You are not better than a woman in bed, simply because you are a man. My sexuality is not negotiable, it is not a challenge for you to take on and conquer. I am a person, and this is my identity. Why, in your mind, does validating that or simply accepting it, hurt your fragile ego so damn much? We just want to exist without being harassed or constantly having to defend who we are because you refuse to hear it for what it is.

Tales from the Lyft

So, I drive for Lyft almost full-time, which for those that don’t know, is a company similar to Uber but smaller and *cough* better *cough*. It’s a pretty sweet gig most of the time and after doing it for almost 2 and a half years, I don’t have many complaints. That doesn’t mean that driving strangers around doesn’t come with its own set of um, let’s call them interesting, experiences.

For instance, there was the time I had to drive a guy to meet his probation officer. Totally normal, right? Except that during that ride, the guy proceeded to tell me that he’d done meth before getting in the car, his brother in law was head of the KKK chapter in Indiana, and he’d kill a guy twice. The same guy. Twice.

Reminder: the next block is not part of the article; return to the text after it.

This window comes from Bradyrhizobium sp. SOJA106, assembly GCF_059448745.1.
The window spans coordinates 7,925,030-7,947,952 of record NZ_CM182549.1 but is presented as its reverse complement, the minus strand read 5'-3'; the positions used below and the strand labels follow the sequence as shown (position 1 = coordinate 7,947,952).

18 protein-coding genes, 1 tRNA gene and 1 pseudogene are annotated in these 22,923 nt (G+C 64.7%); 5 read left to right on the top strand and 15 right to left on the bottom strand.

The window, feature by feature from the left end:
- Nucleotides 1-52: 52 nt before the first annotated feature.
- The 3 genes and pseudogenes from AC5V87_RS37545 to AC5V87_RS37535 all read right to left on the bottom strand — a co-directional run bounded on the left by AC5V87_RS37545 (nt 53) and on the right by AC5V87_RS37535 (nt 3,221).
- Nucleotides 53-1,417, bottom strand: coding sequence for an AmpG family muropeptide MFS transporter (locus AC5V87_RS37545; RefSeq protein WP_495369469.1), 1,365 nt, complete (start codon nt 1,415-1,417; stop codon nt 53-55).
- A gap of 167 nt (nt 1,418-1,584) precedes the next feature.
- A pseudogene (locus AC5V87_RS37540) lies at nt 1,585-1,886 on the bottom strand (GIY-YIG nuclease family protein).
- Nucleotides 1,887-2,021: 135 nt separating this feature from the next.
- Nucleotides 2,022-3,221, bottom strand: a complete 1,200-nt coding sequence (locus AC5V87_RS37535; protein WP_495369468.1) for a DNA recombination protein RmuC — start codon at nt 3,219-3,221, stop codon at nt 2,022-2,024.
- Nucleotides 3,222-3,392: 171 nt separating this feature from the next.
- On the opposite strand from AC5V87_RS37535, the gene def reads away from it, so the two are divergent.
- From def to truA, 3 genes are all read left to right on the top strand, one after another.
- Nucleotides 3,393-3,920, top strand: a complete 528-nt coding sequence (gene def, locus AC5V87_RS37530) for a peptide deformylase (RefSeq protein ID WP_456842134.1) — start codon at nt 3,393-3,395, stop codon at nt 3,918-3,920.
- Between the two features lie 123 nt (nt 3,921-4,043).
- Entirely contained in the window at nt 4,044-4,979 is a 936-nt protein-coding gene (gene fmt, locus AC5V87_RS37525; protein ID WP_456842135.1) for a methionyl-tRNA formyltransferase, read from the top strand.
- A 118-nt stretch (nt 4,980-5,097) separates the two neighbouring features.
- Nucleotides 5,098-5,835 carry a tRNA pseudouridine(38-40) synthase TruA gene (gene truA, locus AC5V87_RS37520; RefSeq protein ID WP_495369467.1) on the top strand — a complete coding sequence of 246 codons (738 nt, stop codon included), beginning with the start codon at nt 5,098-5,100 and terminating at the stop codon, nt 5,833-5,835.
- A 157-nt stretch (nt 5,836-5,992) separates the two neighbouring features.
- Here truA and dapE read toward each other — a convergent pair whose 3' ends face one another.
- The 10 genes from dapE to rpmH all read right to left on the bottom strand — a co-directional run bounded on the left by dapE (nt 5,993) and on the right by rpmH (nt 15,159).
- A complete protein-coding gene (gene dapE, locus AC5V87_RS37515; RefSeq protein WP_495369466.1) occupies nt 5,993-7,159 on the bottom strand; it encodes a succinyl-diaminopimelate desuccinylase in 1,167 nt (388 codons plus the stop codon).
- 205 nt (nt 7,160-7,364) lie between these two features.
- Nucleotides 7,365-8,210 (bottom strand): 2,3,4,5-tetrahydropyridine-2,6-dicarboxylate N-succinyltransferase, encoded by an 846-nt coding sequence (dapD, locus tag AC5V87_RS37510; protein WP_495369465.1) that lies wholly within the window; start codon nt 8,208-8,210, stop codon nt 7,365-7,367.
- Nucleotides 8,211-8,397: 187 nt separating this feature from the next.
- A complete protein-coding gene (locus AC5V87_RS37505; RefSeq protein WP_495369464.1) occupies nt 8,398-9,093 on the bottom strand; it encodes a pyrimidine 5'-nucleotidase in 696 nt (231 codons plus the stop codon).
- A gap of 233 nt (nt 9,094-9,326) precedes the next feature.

Another guy spent the entire 15 minute ride from the airport to his hotel mansplaining how Lyft and Uber worked to me, a veteran driver of, at the time, both companies. I think my eyes almost popped out of my head from the control I had to exert to keep from rolling them the entire time.


There was also the time I almost ran over Jesus, who in my defense, was carrying his cross in the middle of the road. You would think he’d know better, but apparently his disciples didn’t feel the need to tell him how traffic worked. Okay, it was some kind of demonstration thing happening over Easter and I’m not religious, but regardless, running over Jesus has got to be bad karma.


I just realized that all of these stories are about guys. I feel like that’s not a coincidence, but to be fair, I’m sure I can dig up at least one time a female passenger did something crazy….
Okay seriously, I can’t think of any other than the story below. Or the time I almost hit Jesus. Most of the time, in my experience, the girls either don’t talk at all, ramble on about their family or current work problems, or they’re so excited to have a female driver that we just chat about whatever comes up the whole time.

Anyways, that just leaves my favorite story of all time….
The exorcism.